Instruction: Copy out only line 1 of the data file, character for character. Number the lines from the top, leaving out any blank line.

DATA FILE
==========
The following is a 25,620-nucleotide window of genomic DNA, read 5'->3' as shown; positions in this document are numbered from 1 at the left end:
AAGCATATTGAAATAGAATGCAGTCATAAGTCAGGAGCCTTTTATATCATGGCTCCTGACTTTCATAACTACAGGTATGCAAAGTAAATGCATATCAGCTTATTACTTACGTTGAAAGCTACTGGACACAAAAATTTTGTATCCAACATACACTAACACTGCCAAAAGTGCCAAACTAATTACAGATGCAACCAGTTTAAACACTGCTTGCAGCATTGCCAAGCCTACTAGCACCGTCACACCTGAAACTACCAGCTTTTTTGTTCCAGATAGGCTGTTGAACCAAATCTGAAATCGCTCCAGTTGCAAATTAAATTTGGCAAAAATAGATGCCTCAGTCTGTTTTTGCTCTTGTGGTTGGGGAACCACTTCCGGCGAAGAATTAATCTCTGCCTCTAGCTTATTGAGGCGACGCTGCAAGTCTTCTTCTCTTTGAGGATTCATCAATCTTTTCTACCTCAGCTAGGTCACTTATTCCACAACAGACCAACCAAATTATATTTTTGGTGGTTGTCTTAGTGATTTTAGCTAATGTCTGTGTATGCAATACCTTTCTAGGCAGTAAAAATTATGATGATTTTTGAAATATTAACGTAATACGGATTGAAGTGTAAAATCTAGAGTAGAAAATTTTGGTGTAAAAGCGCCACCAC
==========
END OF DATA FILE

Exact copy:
The following is a 25,620-nucleotide window of genomic DNA, read 5'->3' as shown; positions in this document are numbered from 1 at the left end: